Loading presentation...

Present Remotely

Send the link below via email or IM

Copy

Present to your audience

Start remote presentation

  • Invited audience members will follow you as you navigate and present
  • People invited to a presentation do not need a Prezi account
  • This link expires 10 minutes after you close the presentation
  • A maximum of 30 users can follow your presentation
  • Learn more about this feature in our knowledge base article

Do you really want to delete this prezi?

Neither you, nor the coeditors you shared it with will be able to recover it again.

DeleteCancel

Make your likes visible on Facebook?

Connect your Facebook account to Prezi and let your likes appear on your timeline.
You can change this under Settings & Account at any time.

No, thanks

Software Design Patterns Presentation

No description
by

Jeffrey Bornemann

on 8 March 2013

Comments (0)

Please log in to add your comment.

Report abuse

Transcript of Software Design Patterns Presentation

History....Continued Presented 23 classic design patterns that are in common usage today First...Some History Popularization of design patterns arose with a book published in 1994 Lets Get To It... Good software is always open to change The Facts Good software design is worth it Principles Open-Closed Principle Jeff Bornemann Software Design Patterns Erich Gamma, Richard Helm, Ralph Johnson, John Vlissides "Gang of Four" Bad software is rigid, and overly situational - Maintainable, easy to read, easily modified by others - Scalable - Portable - A good, quality product - Components are tightly coupled, immalleable - Lack of modularity - hard to read, hard for others to modify, increasingly hard to maintain - Not built to anticipate change. "Hugs a use-case" - A low quality, fragile product It makes your job easier It makes your coworkers job easier Work gets done faster = happy customer It makes a better product No different than designing a bridge, or a car; all design patterns attempt to subscribe to a set of principles Software components should be open for extension, but closed for modification Extension through inheritance Example Template Method Pattern Dependency-Inversion Principle Be careful with inheritance Children should not access parent Couples the child to the parent. Child needs to leave the nest one day Components should be black boxed Gang of Four warns of white boxing with inheritance. They suggest object composition instead. More on this later... Also called the Hollywood Principle "Don't call us, we will call you" Template Method Example See Netbeans... What was wrong with my example? Another Principle "Program to an interface, not an implementation" I was coupling my cars with an engine and accelerator implementation. This should be abstracted out. See Revision One... Notice we are still applying the Open-Closed Principle. Rather than extension by inheritance, this is extension by "object composition" "Object composition over inheritance" Gang of Four prefers this There are still problems.. Whens the last time you saw a car create it's own engine? Engine's are created in factories, and placed in the car Same Idea in Software Engineering. At the point of binding an implementation to an interface, remove the details of object creation from the model (Bugatti) Factory Patterns!! Factory Patterns Factory Method Pattern Abstract Factory Pattern Think of this as a factory pattern for factory method patterns. Patternception Lets stick with this one for now Show Revision Two... More to Cover Next Time... - Strategy Pattern (Dynamic Algorithms O my!) - Facade Pattern (One Point Access) - Architectural/Conglomerate Patterns (E.G MVC) - Singleton Pattern (For constructors that want to be left alone) - Adapter Pattern (For those who practice wizardry)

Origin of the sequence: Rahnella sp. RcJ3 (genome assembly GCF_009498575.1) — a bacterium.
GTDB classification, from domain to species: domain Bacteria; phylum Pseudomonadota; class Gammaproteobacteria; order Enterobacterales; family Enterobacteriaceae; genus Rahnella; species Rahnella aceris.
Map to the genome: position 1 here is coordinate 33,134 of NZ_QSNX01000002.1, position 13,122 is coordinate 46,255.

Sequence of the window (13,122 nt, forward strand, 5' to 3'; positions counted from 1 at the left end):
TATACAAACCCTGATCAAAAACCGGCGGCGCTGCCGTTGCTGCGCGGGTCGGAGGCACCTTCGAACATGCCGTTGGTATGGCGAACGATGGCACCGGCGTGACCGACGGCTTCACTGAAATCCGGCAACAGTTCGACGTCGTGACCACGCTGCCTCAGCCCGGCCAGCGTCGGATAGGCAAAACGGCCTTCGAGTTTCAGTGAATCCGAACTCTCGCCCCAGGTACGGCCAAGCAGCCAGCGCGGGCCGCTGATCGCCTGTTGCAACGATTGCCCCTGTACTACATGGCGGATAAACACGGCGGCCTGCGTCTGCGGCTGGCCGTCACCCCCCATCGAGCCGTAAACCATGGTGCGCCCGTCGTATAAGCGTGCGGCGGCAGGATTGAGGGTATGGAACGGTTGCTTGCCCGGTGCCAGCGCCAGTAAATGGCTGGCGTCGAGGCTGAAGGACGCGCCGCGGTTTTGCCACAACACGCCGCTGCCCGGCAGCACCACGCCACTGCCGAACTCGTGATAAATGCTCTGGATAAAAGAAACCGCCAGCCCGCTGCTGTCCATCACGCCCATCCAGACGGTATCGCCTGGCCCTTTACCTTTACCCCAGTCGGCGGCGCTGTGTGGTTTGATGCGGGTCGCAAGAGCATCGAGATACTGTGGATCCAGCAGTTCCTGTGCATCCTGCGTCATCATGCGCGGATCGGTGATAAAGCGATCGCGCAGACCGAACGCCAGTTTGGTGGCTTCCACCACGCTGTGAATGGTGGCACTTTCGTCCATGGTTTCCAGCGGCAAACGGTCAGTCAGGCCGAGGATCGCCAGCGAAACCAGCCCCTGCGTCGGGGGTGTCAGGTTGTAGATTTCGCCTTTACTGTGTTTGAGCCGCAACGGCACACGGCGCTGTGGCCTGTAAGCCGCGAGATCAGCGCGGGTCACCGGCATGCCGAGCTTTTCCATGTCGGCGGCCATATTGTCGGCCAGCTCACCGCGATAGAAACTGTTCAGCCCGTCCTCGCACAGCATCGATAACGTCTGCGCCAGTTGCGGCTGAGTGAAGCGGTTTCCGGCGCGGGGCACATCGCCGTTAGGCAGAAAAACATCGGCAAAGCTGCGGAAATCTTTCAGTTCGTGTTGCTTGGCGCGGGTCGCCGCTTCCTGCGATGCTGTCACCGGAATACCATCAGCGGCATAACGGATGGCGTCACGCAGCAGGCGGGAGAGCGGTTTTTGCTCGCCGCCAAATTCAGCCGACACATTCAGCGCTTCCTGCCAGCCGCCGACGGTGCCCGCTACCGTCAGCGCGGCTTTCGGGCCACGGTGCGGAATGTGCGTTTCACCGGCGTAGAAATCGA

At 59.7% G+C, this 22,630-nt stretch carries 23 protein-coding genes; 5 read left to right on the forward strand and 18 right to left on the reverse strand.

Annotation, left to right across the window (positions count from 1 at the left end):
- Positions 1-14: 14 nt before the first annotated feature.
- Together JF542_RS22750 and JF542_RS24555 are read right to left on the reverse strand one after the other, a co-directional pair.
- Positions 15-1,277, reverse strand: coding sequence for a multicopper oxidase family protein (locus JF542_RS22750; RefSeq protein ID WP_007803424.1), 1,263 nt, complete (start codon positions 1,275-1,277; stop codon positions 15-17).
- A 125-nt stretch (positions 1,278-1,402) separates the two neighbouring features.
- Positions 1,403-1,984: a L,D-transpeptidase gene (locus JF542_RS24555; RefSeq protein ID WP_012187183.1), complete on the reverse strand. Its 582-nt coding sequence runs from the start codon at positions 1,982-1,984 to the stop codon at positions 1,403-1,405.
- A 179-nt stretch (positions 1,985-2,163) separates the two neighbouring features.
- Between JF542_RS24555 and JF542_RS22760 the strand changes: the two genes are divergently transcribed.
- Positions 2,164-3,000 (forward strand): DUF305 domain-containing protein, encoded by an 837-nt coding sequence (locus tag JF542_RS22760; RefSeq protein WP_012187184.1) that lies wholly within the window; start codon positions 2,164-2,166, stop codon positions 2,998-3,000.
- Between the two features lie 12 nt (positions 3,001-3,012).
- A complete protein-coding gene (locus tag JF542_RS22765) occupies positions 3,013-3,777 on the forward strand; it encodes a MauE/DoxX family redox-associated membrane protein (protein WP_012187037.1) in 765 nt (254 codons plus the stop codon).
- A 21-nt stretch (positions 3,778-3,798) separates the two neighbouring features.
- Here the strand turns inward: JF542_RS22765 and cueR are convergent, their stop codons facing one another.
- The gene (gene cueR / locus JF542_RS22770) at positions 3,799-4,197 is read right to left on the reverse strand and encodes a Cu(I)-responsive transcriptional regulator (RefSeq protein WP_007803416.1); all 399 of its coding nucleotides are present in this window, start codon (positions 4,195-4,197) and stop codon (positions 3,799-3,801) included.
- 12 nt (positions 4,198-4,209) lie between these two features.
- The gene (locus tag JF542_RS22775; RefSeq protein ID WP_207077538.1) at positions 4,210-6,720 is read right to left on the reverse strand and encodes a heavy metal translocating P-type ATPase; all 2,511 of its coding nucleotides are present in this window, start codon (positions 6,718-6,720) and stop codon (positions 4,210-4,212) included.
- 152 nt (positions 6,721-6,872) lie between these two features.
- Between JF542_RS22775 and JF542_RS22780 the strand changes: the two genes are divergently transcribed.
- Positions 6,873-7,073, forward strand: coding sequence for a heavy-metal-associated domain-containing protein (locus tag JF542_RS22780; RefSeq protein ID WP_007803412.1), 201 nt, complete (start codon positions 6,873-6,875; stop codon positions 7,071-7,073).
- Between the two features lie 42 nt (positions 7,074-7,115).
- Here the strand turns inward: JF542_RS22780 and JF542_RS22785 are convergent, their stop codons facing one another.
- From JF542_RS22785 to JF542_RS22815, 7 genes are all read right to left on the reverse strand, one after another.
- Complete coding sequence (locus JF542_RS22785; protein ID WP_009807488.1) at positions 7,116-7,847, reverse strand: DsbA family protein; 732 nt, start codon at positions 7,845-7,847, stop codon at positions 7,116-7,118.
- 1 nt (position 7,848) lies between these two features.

Full transcript